Red Army veteran Ilya Torchinskiy, a Kievan Yiddish instructor, at a memorial ceremony at Babi Yar, ca. 1990. His Yiddish sign declares that the thousands of Jews murdered at the site in September 1941 lie in a mass grave in which Ukrainian, Russian, and Polish victims of the “Fascist occupiers” are also buried. Photograph by Dmitry Peysakhov. (© 2006 Dmitry Peyshakhov)

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Babi Yar

Site of the murder of Kiev Jews by the Nazis in 1941. On 19 September 1941, the Germans occupied Kiev, after approximately 70 percent of a total Jewish population of 225,000 (as of 1939) had managed to flee. On 29–30 September, the eve of Yom Kippur, 33,771 of those who remained—mostly women, children, and the elderly—were murdered in Babi Yar, a ravine on the outskirts of the city. All in all, during the Nazi occupation of Kiev, an additional 70,000–80,000 people of various ethnic groups, mostly but not solely Jews, were killed there as well, but the locale became especially known for the first and largest aktion.

The war over, the Jews who returned to Kiev, like Jews elsewhere throughout the Soviet Union, sought to erect a memorial to Jews killed in Babi Yar, but these endeavors were systematically obstructed. In October 1959, writer Viktor Nekrasov published an article protesting the intention to erect a park with a football stadium at Babi Yar and to build a dam at one end of the ravine. Within months, the Kiev municipal authorities agreed in principle to the erection of a monument, but insisted that it be dedicated to Soviet citizens without mention of their being Jewish. Ultimately, however, even this decision was overruled, and work on the dam was begun.

Babi Yar became a symbol of Jewish suffering and of Soviet anti-Jewish discrimination. The Chernaia kniga (Black Book) opened with a description of the massacre there, and in 1945 composer Dmitrii Klebanov wrote the symphony Babi Yar, for which he was later castigated as a bourgeois nationalist and cosmopolitan. In the poem “Avraam” (Abraham; 1943), Sava Holovanivs’kyi described how the local population was apathetic as it watched an elderly Jew being paraded through the streets of Kiev on his way to Babi Yar, and another poet, Leonid Pervomaiskii, reiterated these charges in his own “V Babynim Iaru” (In Babi Yar; n.d.). In 1944, Ilya Ehrenburg also wrote a poem titled “Babi Yar,” and Lev Ozerov published a poem with the same name in 1946, and another on this theme in 1955. Babi Yar was mentioned specifically in Perets Markish’s epic Milkhome (War; published in full in 1948), in Ehrenburg’s novels Buria (The Storm; 1947) and Deviatyi val (The Ninth Wave; 1951–1952), and in Iulii Daniel’s Govorit Moskva (This Is Moscow Speaking; written in the early 1960s).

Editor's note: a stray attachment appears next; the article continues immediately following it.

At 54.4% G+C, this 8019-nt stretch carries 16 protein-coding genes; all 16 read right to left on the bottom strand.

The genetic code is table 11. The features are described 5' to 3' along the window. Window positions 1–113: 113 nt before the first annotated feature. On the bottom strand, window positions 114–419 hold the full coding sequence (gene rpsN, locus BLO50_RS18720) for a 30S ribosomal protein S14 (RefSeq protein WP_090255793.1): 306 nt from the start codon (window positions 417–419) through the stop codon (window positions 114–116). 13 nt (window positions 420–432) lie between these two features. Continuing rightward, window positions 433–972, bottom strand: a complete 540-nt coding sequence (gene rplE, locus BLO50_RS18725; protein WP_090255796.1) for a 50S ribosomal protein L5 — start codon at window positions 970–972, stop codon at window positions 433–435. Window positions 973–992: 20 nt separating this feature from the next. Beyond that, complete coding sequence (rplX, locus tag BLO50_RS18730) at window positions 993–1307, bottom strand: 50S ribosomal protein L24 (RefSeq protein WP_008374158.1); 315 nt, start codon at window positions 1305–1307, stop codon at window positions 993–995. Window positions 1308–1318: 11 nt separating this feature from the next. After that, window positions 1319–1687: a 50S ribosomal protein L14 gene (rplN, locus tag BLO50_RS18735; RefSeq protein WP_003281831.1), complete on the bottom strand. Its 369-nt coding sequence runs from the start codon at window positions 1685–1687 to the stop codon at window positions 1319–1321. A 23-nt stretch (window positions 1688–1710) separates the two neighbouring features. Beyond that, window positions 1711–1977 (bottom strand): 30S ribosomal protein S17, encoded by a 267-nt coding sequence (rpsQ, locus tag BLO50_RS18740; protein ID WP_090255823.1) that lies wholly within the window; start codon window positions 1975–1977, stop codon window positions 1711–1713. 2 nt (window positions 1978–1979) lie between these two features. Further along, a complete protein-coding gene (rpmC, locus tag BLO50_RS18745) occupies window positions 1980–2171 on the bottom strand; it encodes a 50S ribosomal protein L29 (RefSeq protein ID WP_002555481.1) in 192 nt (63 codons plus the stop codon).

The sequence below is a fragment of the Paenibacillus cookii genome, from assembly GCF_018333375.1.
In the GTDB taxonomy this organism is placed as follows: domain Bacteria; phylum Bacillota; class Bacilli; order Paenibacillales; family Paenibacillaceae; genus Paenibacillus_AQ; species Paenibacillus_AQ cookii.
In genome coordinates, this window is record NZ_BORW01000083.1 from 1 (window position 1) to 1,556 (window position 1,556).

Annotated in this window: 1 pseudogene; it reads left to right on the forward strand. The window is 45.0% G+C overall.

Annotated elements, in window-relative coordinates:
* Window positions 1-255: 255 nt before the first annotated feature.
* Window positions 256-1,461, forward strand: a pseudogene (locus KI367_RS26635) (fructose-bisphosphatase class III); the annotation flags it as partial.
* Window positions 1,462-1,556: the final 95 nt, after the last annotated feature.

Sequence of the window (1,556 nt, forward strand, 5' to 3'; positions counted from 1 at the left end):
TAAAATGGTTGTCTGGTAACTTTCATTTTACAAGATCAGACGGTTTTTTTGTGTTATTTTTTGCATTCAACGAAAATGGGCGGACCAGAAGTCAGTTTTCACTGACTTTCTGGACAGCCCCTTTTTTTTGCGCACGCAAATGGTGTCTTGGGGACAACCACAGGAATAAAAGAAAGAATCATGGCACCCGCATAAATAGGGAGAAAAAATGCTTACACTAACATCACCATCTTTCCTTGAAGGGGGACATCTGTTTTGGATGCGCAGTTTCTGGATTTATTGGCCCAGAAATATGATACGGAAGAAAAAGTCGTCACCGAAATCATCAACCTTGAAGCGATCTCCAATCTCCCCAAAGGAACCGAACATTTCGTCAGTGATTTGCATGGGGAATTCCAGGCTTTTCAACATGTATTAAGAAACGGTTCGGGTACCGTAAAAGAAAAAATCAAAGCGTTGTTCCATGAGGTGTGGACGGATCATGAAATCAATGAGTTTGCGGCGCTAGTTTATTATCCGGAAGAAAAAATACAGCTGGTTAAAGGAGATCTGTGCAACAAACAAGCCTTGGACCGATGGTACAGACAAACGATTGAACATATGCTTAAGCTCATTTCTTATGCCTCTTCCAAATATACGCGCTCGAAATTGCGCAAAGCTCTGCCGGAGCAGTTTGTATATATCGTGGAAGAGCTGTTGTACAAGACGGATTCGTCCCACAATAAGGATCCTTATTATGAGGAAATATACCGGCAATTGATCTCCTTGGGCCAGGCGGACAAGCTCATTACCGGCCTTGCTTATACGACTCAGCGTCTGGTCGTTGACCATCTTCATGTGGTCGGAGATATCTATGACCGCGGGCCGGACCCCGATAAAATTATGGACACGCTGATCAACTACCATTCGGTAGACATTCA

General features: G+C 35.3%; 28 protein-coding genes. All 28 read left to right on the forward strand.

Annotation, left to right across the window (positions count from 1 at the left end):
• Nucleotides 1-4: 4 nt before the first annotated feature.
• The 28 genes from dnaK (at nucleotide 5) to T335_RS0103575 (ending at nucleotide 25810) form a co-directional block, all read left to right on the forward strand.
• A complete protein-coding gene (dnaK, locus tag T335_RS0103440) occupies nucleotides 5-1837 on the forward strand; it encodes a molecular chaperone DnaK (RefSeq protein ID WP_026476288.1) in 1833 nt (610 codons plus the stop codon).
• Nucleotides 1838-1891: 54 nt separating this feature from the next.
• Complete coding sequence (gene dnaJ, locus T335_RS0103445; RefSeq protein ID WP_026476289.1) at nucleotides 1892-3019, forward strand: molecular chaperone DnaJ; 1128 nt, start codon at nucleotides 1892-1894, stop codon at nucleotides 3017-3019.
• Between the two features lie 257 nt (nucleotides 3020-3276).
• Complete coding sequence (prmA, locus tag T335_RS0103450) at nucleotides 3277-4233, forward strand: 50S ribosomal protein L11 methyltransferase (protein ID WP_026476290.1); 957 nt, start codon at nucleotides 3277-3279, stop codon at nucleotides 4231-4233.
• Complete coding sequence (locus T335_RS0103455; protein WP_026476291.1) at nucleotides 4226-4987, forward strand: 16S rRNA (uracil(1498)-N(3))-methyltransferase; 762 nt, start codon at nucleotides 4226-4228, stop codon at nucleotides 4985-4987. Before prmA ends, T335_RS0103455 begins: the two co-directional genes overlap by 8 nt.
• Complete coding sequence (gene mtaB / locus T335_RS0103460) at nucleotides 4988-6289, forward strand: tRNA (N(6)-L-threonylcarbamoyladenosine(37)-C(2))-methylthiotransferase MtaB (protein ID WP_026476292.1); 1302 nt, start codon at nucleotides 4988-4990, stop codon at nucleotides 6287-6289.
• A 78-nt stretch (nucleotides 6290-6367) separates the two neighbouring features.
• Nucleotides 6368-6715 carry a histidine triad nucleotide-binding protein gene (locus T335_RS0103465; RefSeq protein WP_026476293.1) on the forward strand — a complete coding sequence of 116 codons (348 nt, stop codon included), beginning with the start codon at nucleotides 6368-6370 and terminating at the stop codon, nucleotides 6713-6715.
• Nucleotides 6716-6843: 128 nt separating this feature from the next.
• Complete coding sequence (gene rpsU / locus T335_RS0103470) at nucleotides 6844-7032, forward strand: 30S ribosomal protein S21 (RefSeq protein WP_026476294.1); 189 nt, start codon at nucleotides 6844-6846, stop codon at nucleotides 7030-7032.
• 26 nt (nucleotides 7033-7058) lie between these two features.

Interest in the massacre at Babi Yar peaked in 1961, on the massacre’s twentieth anniversary, when Russian poet Yevgeny Yevtushenko published his poem “Babi Yar” in Literaturnaia gazeta. The poem identified with Jewish suffering, particularly with the Jewish victims of Nazism, and insisted that as long as antisemitism persisted in the Soviet Union, its society could not be genuinely internationalist. The piece evoked a broadside of protest, including a rebuke from Premier Nikita Khrushchev himself. The liberal intelligentsia, however, received it with applause, and composer Dmitri Shostakovich put it to music in his Thirteenth Symphony, which was soon banned.

In 1966 writer Anatolii Kuznetsov wrote a documentary novel titled Babi Yar, which was published in the Soviet Union after being heavily censored. After defecting to the West three years later, Kuznetsov published his original manuscript (1970). His book led to renewed demands for a monument, and an architectural competition encouraged hopes that one would soon be erected. In fact, a monument was not set up until an entire decade later, in 1976, and even then it included no specific mention of Jewish victims, referring rather to “citizens of Kiev and prisoners of war.” In the late 1980s a Yiddish plaque was added, but still there was no special mention of Jews. Amends were only made by the leadership of newly independent Ukraine, whose government sponsored the fiftieth anniversary commemoration of the Babi Yar massacre. A new monument was erected in the shape of a menorah inscribed in Yiddish and Hebrew and speaking explicitly of Jews.

Starting with the twenty-fifth anniversary of the massacre in September 1966, Babi Yar became a meeting site for Jewish activists. That year, Nekrasov and Ukrainian publicist and dissident Ivan Dziuba spoke at a gathering attended by thousands. In the following years, Jewish activists from various parts of the country attended these anniversary convocations despite endeavors by the authorities to prevent any happening whatever. By 1971, at least 1,000 people participated in the memorial ceremony.

Under perestroika the situation finally changed: in 1988 the anniversary of the September 1941 aktion was commemorated at a large gathering in Moscow and was publicly marked at Babi Yar itself, and scenes from both meetings were televised. In 1991 a large-scale commemoration was organized by Ukrainian and Jewish groups and sponsored by the Ukrainian government; Kiev’s main streets were lined with photographs of Jews killed at Babi Yar. The commemoration ceremonies included several days of conferences, meetings, exhibitions, concerts, and speeches. In addition, a memorial book was published.

Suggested Reading

Zvi Gitelman, ed., Bitter Legacy: Confronting the Holocaust in the USSR (Bloomington and Indianapolis, Ind., 1997); Vladimir Khanin, ed., Documents on Ukrainian Jewish Identity and Emigration, 1944–1990 (London, 2003); Benjamin Pinkus, The Soviet Government and the Jews, 1948–1967 (Cambridge and New York, 1984).

YIVO Archival Resources

RG 1218, Nodar Djindjikhashvili, Collection, 1978-1979.